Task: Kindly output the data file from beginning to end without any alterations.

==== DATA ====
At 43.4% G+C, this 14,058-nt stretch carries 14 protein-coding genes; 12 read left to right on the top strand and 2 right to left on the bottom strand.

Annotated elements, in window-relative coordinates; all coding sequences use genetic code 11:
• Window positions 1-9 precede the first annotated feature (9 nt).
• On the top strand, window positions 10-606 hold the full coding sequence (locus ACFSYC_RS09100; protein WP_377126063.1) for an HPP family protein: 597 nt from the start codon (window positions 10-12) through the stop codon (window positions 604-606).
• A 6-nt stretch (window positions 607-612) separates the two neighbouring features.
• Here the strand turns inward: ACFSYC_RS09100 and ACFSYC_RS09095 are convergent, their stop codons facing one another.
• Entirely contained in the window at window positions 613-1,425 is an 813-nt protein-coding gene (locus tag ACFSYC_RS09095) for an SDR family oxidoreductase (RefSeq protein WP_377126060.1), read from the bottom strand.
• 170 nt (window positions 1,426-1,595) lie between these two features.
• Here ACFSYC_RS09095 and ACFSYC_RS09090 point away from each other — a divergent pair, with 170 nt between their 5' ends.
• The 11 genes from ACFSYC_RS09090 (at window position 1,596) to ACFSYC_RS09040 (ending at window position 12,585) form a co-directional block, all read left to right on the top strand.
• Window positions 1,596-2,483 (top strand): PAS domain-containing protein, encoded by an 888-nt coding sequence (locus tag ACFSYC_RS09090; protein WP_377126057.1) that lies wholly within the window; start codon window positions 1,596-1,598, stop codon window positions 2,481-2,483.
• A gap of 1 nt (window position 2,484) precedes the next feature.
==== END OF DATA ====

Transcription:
At 43.4% G+C, this 14,058-nt stretch carries 14 protein-coding genes; 12 read left to right on the top strand and 2 right to left on the bottom strand.

Annotated elements, in window-relative coordinates; all coding sequences use genetic code 11:
• Window positions 1-9 precede the first annotated feature (9 nt).
• On the top strand, window positions 10-606 hold the full coding sequence (locus ACFSYC_RS09100; protein WP_377126063.1) for an HPP family protein: 597 nt from the start codon (window positions 10-12) through the stop codon (window positions 604-606).
• A 6-nt stretch (window positions 607-612) separates the two neighbouring features.
• Here the strand turns inward: ACFSYC_RS09100 and ACFSYC_RS09095 are convergent, their stop codons facing one another.
• Entirely contained in the window at window positions 613-1,425 is an 813-nt protein-coding gene (locus tag ACFSYC_RS09095) for an SDR family oxidoreductase (RefSeq protein WP_377126060.1), read from the bottom strand.
• 170 nt (window positions 1,426-1,595) lie between these two features.
• Here ACFSYC_RS09095 and ACFSYC_RS09090 point away from each other — a divergent pair, with 170 nt between their 5' ends.
• The 11 genes from ACFSYC_RS09090 (at window position 1,596) to ACFSYC_RS09040 (ending at window position 12,585) form a co-directional block, all read left to right on the top strand.
• Window positions 1,596-2,483 (top strand): PAS domain-containing protein, encoded by an 888-nt coding sequence (locus tag ACFSYC_RS09090; protein WP_377126057.1) that lies wholly within the window; start codon window positions 1,596-1,598, stop codon window positions 2,481-2,483.
• A gap of 1 nt (window position 2,484) precedes the next feature.